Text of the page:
I see you are confused about what constitutes cultural appropriation. I would like to provide you with resources and information on the subject so that you can better understand what our concerns are. However, I also want you to have a brief summary of some of the more salient points so that you do not assume you are merely being called a racist, and so that I do not become frustrated with your defensive refusal to discuss the topic on those grounds. If any of those have started whirling through your head, please lock them in a box while you read this article.
Many of the books available on myths and legends are written for children, and even books written for an adult audience are usually collections of myths. There are few titles I am aware of that are written for the general adult audience with an interest in exploring these stories in detail.
The Myths and Legends books do a nice job of compiling and organizing information from a variety of primary and secondary sources, and presenting it in a coherent way.
The books are durable and the pictures are attractive and will appeal to younger readers, but the print is small and the books are written at the reading level expected of a high school senior. The books were published in Britain and contain some British spellings that may be unfamiliar.
Those who finish and enjoy these books will be a highly motivated group. Volume 1, Jason and the Argonauts, tells a legend about the sea voyage of a group of heroessearching for the Golden Fleece, headed by Jason of Iolcus.
The myth of Jason and the Argonauts is based on a long epic poem, the Argonautica. A high point of the book is its design. It has plenty of white space and places illustrations on the pages in interesting ways that complement rather than distract from the text. There are a variety of well-chosen artworks and documents from different interpretations of the story, from a seventeenth century map to photographic stills from the Ray Harryhausen movie.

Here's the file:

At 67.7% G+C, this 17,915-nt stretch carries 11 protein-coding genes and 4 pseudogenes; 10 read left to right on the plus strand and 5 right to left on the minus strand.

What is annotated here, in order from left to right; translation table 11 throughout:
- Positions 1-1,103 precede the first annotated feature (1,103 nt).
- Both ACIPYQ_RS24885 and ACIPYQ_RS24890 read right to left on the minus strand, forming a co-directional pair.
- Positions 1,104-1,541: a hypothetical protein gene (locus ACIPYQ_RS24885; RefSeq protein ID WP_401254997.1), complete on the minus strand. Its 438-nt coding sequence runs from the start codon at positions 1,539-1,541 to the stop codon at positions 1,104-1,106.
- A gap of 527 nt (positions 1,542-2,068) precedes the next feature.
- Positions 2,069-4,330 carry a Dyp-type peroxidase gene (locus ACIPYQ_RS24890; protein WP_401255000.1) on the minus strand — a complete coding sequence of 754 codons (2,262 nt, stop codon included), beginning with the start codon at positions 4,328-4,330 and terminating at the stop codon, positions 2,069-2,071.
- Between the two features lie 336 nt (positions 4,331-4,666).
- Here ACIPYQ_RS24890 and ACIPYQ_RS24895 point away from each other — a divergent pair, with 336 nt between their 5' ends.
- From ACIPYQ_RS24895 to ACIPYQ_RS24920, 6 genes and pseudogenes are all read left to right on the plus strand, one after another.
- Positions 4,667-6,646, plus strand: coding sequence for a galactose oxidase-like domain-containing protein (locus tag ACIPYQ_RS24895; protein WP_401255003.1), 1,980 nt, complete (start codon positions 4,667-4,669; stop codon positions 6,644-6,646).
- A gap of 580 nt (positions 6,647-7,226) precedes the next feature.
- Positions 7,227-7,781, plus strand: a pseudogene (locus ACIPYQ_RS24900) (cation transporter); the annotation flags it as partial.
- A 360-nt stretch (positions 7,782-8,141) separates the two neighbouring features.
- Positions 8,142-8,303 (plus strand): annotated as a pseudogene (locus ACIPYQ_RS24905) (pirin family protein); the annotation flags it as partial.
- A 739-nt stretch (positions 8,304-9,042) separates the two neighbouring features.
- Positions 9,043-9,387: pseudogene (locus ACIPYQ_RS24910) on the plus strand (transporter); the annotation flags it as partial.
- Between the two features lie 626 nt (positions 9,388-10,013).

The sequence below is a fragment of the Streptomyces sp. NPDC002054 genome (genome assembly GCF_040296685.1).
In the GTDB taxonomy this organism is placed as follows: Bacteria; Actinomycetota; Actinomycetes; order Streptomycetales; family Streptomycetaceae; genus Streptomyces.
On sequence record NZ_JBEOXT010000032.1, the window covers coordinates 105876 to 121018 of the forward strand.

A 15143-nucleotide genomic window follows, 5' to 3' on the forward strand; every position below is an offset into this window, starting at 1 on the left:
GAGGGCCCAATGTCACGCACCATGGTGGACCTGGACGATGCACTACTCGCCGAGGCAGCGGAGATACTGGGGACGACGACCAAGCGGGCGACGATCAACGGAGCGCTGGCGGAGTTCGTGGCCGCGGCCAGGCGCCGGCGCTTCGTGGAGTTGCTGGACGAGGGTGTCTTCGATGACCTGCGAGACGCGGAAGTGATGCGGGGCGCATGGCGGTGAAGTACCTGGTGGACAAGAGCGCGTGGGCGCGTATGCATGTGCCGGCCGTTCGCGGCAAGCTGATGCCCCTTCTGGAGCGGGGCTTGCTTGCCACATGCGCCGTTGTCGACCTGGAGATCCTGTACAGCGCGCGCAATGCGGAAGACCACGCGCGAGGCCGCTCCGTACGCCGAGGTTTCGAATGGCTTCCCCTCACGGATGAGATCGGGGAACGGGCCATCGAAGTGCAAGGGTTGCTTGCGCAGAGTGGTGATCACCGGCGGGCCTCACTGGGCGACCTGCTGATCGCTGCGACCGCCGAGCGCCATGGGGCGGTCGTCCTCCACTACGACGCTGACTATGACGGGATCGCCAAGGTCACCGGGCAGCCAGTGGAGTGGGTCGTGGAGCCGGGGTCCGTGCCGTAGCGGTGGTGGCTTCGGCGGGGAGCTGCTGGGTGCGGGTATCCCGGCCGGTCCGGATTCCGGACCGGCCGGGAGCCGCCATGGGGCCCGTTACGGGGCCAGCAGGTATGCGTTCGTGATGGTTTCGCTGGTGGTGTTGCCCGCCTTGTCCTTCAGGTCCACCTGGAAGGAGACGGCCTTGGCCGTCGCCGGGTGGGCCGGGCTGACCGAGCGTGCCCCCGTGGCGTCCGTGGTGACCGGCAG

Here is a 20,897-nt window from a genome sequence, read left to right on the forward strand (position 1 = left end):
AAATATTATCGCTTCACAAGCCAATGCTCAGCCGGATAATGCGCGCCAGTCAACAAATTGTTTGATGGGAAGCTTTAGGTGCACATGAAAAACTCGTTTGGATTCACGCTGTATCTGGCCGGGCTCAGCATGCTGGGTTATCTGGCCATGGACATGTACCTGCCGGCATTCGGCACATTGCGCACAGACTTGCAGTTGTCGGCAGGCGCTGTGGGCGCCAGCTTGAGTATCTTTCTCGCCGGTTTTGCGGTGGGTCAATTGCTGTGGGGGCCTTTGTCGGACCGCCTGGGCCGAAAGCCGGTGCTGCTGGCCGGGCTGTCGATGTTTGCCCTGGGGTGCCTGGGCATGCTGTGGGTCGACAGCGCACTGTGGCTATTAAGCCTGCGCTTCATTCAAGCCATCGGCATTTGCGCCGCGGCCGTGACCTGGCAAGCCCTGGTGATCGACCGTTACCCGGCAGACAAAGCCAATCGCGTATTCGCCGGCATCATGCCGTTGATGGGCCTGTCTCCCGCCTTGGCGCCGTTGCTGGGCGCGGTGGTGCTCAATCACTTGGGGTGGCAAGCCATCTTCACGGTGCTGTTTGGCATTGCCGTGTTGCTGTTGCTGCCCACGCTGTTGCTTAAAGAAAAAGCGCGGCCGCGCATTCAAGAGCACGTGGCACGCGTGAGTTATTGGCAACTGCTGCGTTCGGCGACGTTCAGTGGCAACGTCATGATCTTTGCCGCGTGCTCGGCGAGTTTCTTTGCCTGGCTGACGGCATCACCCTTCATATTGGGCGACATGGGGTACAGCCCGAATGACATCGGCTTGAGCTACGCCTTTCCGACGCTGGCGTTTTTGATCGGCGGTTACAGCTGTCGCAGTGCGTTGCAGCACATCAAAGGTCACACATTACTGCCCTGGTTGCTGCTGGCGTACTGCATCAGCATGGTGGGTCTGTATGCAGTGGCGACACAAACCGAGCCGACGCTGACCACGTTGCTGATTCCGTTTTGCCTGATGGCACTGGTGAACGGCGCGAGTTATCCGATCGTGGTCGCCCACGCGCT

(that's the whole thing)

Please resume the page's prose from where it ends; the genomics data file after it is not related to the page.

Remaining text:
There are original illustrations throughout, including both lush landscapes and frightening creatures the harpies are terrifying. The book also includes a bibliography. Jason and the Argonauts definitely fills a need.
From Beowulf to St. George is a compilation of stories that includes many well-known heroes with elaborate stories, such as Beowulf and Hercules, with primary focus on their role as dragonslayers. Saints and British dragonslayers, especially St. George, receive plenty of attention as well. While the main focus is on dragonslayers in the European tradition, the book also has a chapter including stories from other traditions.
Joseph McCullough has written an engaging text which summarizes the stories and describes the search for historical verification. He provides both context for the stories and cultural references.
The design is well done, and illustrations that include both artistic representations over time and vivid color illustrations by Peter Dennis. Although McCullough does a nice job of referencing his sources in text, and provides a bibliography for those interested in further reading, the book could have benefited from an index.
To be clear, though, this title addresses nonfictional accounts of dragonslayers. While it could potentially be a reference for gamers, it is not the Monster Manual, and those looking for a book about dragons in fiction, or their care and keeping, will need to look elsewhere.Dear Twitpic Community - thank you for all the wonderful photos you have taken over the years.
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